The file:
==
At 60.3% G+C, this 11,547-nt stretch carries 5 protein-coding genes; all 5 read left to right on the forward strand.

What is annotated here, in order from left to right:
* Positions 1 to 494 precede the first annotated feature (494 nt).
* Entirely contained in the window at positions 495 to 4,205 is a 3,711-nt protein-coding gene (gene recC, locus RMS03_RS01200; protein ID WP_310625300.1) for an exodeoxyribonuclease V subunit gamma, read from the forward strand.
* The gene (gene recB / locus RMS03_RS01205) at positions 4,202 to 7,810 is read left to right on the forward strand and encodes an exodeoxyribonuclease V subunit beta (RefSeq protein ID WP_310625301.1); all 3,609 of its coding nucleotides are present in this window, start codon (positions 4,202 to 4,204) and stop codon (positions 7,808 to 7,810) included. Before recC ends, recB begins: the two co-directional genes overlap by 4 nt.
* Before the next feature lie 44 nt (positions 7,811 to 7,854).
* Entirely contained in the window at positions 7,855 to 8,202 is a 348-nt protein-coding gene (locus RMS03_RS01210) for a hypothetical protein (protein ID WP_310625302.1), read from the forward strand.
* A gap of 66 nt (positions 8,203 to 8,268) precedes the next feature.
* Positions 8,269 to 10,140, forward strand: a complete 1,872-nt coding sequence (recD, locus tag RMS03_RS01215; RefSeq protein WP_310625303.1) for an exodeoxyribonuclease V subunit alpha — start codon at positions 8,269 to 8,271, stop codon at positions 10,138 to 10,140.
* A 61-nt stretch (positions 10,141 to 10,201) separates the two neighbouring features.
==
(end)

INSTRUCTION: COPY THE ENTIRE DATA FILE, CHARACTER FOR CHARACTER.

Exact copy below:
At 60.3% G+C, this 11,547-nt stretch carries 5 protein-coding genes; all 5 read left to right on the forward strand.

What is annotated here, in order from left to right:
* Positions 1 to 494 precede the first annotated feature (494 nt).
* Entirely contained in the window at positions 495 to 4,205 is a 3,711-nt protein-coding gene (gene recC, locus RMS03_RS01200; protein ID WP_310625300.1) for an exodeoxyribonuclease V subunit gamma, read from the forward strand.
* The gene (gene recB / locus RMS03_RS01205) at positions 4,202 to 7,810 is read left to right on the forward strand and encodes an exodeoxyribonuclease V subunit beta (RefSeq protein ID WP_310625301.1); all 3,609 of its coding nucleotides are present in this window, start codon (positions 4,202 to 4,204) and stop codon (positions 7,808 to 7,810) included. Before recC ends, recB begins: the two co-directional genes overlap by 4 nt.
* Before the next feature lie 44 nt (positions 7,811 to 7,854).
* Entirely contained in the window at positions 7,855 to 8,202 is a 348-nt protein-coding gene (locus RMS03_RS01210) for a hypothetical protein (protein ID WP_310625302.1), read from the forward strand.
* A gap of 66 nt (positions 8,203 to 8,268) precedes the next feature.
* Positions 8,269 to 10,140, forward strand: a complete 1,872-nt coding sequence (recD, locus tag RMS03_RS01215; RefSeq protein WP_310625303.1) for an exodeoxyribonuclease V subunit alpha — start codon at positions 8,269 to 8,271, stop codon at positions 10,138 to 10,140.
* A 61-nt stretch (positions 10,141 to 10,201) separates the two neighbouring features.